A couple of reference to steam beer flitting around today. Anchor has a new web ad for a line of new beers leaning on its research of early California brewing. And it came up in the comments from Saturday's post about... what was Saturday's post about? I like the references cited at wikipedia from late 1800s writing, especially those in the book McTeague, showing how steam beer was low end stuff, drunk by the pitcher left behind for bottled beer as you moved up in life. Conceptually, it is funny stuff. It goes from being that drunkard's brew to worth fighting a court case over to the stuff (or the cousin of the stuff in Anchor's case) of dreamy web vid ads.
Is it because steam beer is really an idea and not really a beer at all? And an idea that has shifted to serve each era's needs? At some point, labels can pretty much abstract themselves completely away from the substance upon which they are placed. Which make them both flexible and unreliable, prone to being pushed in one direction or another. I thought of that unreliability when I read about this annoucement for a contest to brew the best 1812 era Toronto beer. The rules of the contest appear to bears little resemblance to any reading I have done about beer in this part of the world. Toronto - then called York - had a normal British empire style commercial brewing economy at that time. Water, yeast, malt and hops. That's what brewers in old York likely mostly used 200 years ago. The British defended the right of even prisoners to not suffer unadulterated foods in these parts in the early 1800s.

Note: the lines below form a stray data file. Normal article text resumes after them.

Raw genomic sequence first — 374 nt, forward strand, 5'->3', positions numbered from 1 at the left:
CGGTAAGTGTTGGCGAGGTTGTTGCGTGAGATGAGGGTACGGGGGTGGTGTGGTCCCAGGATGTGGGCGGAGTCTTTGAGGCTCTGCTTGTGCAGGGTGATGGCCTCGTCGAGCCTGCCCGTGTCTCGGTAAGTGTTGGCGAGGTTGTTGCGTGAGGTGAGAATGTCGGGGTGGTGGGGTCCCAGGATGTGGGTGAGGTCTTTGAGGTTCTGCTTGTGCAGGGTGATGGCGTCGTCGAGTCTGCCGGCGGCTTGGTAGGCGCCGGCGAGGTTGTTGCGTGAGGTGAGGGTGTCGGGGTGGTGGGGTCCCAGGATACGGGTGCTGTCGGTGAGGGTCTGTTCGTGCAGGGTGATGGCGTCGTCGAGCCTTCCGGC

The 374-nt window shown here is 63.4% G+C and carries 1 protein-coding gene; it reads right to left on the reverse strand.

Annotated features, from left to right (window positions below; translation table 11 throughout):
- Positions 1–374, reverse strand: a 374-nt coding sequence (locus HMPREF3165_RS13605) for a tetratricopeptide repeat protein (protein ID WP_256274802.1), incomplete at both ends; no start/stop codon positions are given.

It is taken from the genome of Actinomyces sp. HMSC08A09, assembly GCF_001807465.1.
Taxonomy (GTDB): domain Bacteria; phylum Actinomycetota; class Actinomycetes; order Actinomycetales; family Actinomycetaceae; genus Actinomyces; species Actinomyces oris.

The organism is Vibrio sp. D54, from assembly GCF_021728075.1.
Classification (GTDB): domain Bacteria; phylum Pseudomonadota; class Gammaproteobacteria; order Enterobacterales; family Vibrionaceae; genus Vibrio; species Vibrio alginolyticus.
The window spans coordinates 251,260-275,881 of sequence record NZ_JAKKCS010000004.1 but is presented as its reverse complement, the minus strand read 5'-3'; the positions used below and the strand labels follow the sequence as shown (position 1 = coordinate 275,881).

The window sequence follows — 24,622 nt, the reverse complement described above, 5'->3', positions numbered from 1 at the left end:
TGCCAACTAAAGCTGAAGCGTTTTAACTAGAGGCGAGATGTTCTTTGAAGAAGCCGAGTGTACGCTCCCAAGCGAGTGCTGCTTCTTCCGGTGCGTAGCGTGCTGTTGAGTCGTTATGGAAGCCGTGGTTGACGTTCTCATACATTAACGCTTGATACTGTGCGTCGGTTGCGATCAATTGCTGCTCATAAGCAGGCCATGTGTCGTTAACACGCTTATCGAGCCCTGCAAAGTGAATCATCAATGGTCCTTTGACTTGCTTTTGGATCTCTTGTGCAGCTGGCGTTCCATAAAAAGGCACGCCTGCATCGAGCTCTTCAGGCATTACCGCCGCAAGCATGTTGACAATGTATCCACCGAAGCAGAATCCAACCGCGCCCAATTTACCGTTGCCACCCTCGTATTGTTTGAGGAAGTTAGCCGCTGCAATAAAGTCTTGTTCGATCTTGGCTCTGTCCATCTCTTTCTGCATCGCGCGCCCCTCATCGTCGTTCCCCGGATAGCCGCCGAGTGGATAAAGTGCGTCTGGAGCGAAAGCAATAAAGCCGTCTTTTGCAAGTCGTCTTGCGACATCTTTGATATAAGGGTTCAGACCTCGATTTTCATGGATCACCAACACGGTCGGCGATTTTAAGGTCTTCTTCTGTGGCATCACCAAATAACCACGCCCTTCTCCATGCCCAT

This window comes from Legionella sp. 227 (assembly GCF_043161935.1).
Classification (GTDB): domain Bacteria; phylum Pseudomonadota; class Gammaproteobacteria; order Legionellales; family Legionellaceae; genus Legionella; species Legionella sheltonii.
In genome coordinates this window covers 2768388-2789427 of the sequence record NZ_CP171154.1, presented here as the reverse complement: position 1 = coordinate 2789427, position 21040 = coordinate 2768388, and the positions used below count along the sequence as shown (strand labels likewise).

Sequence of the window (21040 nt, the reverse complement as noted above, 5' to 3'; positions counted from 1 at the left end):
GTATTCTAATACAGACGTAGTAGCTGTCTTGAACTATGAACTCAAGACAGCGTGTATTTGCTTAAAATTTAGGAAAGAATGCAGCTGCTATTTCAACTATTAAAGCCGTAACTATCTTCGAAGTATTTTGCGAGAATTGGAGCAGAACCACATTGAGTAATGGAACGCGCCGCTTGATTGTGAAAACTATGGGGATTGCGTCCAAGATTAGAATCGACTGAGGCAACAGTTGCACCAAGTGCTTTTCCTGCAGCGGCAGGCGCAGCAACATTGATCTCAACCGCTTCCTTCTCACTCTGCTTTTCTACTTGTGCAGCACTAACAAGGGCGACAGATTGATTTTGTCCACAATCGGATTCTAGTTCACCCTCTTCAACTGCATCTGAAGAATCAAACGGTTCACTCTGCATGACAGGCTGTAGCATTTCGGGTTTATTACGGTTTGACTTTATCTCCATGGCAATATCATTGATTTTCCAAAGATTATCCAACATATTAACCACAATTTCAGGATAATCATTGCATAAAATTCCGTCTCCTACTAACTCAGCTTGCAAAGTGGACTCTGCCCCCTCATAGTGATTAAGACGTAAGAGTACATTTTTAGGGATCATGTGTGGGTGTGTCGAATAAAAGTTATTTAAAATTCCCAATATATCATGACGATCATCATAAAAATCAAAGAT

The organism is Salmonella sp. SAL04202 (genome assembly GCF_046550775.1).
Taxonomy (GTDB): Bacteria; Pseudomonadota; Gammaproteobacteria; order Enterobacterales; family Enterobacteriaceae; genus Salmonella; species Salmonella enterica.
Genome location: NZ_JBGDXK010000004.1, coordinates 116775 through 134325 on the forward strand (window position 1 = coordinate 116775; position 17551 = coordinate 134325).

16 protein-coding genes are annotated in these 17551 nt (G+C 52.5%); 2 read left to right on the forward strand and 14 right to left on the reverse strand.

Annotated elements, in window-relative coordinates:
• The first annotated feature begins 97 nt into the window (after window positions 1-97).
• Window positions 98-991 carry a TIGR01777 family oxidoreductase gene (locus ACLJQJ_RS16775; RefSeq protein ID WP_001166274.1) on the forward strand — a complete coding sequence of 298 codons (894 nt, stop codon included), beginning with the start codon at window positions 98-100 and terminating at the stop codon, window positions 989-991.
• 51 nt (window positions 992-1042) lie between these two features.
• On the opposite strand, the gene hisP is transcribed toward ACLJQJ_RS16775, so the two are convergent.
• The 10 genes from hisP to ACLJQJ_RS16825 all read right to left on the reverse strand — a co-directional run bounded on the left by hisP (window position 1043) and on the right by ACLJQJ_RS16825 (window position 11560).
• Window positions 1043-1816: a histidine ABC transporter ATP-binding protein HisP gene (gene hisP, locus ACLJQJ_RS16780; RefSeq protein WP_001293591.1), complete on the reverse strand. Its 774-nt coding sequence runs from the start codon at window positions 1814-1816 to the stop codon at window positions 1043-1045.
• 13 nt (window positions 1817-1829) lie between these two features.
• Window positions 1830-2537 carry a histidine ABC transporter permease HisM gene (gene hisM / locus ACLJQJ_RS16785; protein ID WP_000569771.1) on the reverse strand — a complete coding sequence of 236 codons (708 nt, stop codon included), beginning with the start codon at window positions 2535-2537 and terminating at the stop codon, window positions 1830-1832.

What made steam beer rough then not? What now litters Toronto's actual skillful brewing history with "herbs and root vegetables"?